“The parents at Georgia would stand behind the left field fence, listening to the postgame and drinking beer,” explained Farmer. “That’s where the opposing team’s bus was. I’d gone 3 for 4 off of Drew Pomeranz, and the radio announcer for Ole Miss, who’d been there when my dad played, was kind of getting on [Rebels coach] Mike Bianco for not getting me to Ole Miss. Bianco saw my dad, and went over to apologize. He told my dad that he was sorry for not getting me to come to Ole Miss.”

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The Tampa Bay Buccaneers selected Jameis Winston first overall in the 2015 NFL draft out of Florida State University. It wasn’t the controversial quarterback’s initial opportunity to turn pro. In 2012, the Texas Rangers had taken him in the 15th round of the MLB draft out of an Alabama high school. Rather than sign, Winston went on to play both sports with the Seminoles.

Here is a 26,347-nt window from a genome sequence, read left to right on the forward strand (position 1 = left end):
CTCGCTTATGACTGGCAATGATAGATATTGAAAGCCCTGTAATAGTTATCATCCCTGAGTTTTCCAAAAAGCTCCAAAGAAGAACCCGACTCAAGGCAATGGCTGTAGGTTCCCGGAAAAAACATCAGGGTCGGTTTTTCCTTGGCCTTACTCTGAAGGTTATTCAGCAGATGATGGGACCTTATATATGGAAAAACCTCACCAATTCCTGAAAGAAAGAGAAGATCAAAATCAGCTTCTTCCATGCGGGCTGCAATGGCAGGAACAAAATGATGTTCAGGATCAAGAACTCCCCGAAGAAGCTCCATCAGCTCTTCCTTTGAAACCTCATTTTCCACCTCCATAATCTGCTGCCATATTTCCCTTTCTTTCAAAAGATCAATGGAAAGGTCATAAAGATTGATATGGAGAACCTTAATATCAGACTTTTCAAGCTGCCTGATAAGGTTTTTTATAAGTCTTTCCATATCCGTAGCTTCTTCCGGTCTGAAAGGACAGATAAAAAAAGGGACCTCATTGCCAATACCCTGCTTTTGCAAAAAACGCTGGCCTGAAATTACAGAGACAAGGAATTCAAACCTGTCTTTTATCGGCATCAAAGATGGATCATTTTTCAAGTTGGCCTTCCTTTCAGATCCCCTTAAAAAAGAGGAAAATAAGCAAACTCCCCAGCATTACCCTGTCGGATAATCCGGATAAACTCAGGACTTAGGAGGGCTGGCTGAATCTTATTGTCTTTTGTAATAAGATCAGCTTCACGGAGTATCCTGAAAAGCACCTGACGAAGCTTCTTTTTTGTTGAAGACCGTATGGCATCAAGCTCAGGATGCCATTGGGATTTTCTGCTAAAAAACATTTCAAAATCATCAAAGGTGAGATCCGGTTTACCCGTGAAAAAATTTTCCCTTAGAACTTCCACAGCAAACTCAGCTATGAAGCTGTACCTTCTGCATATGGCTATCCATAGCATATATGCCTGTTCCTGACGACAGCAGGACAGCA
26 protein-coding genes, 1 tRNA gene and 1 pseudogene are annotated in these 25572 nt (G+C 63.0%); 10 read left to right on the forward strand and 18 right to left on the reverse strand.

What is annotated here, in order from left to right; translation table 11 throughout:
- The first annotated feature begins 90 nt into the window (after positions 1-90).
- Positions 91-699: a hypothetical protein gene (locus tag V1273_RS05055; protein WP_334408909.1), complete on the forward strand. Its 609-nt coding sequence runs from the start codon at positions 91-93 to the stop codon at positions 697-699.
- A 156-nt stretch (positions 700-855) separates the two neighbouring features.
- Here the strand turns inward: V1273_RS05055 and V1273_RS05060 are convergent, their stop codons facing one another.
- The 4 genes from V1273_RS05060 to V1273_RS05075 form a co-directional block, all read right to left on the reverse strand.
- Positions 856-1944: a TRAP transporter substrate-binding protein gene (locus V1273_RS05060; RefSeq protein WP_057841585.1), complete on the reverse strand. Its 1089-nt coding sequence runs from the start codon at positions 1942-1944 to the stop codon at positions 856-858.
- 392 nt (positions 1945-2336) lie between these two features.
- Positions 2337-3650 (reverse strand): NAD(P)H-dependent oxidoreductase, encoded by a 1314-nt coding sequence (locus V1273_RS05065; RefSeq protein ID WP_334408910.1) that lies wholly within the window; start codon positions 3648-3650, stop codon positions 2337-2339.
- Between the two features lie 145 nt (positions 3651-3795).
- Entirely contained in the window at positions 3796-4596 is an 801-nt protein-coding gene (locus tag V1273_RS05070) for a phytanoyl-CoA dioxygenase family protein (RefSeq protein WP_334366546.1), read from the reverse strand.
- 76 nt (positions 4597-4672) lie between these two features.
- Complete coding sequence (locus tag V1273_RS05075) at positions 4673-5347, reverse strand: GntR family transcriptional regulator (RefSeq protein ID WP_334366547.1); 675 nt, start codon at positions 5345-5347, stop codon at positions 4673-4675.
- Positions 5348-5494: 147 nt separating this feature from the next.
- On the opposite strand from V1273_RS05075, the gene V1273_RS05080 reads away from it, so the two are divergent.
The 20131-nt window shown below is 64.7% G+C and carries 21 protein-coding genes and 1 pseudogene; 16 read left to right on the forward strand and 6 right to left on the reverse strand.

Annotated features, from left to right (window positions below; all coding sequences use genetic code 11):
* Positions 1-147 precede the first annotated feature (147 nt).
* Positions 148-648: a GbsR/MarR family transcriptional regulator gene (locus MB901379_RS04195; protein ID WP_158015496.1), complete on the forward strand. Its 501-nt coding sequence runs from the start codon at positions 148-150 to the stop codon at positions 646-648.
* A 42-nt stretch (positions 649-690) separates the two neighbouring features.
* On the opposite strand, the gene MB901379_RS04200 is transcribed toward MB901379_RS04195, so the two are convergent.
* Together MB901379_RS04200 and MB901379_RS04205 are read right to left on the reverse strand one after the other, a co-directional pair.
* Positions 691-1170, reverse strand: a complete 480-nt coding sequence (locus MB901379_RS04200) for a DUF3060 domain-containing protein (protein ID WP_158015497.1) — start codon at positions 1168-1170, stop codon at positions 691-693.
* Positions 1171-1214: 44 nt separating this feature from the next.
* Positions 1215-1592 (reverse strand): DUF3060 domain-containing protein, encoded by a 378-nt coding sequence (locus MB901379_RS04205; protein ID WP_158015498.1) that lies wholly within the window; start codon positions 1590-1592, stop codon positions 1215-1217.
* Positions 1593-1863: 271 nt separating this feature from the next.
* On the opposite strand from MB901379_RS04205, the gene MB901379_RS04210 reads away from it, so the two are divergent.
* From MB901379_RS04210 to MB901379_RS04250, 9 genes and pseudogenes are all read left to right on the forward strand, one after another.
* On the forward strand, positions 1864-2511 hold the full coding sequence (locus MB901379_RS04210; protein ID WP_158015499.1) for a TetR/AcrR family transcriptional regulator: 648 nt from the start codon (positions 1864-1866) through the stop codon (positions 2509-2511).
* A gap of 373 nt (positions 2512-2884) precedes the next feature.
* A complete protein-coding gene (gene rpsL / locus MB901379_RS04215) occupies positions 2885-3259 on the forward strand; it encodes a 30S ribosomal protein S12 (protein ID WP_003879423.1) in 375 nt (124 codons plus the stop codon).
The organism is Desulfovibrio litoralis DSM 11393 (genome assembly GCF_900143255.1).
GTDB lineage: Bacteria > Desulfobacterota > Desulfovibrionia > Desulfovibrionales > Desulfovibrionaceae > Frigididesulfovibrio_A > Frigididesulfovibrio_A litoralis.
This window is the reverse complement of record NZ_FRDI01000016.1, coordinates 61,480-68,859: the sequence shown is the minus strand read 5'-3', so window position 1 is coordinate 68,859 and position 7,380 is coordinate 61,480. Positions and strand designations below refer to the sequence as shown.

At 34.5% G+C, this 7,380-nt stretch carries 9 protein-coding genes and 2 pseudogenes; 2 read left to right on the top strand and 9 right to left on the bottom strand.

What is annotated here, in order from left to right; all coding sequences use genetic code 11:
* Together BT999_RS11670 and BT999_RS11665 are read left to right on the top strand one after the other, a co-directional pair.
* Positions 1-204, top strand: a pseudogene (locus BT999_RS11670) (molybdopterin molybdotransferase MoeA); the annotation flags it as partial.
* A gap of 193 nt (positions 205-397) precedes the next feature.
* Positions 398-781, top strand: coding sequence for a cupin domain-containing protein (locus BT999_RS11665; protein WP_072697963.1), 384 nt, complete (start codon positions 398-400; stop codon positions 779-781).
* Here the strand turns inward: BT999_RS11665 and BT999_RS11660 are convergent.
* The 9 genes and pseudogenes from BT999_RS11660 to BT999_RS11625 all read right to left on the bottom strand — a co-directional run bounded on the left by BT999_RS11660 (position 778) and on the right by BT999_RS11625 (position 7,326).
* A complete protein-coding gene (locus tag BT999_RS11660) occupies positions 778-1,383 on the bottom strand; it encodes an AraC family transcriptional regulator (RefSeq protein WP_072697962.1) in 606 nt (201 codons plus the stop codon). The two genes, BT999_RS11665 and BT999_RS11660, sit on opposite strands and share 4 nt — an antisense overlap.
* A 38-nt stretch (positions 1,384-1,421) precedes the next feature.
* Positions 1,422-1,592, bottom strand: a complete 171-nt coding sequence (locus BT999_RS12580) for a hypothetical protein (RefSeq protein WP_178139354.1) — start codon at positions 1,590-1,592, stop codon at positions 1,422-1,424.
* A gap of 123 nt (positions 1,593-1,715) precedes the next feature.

In April 2012, Kiley McDaniel got a glimpse not only of Winston’s baseball abilities, but also the character issues that manifested themselves in both college and professional football.

The following except is from McDaniel and Eric Longenhagen’s Future Value: The Battle for Baseball’s Soul and How Teams Will Find the Next Superstar.

The next inning, Kiley watched Winston intently on the mound, trying to figure out what was going on in Winston’s head. After shaking off the catcher a few times, the catcher called time and came out to the mound to talk it over. Once he got within arm’s distance of Winston, Winston shoved the catcher, almost knocking him down.”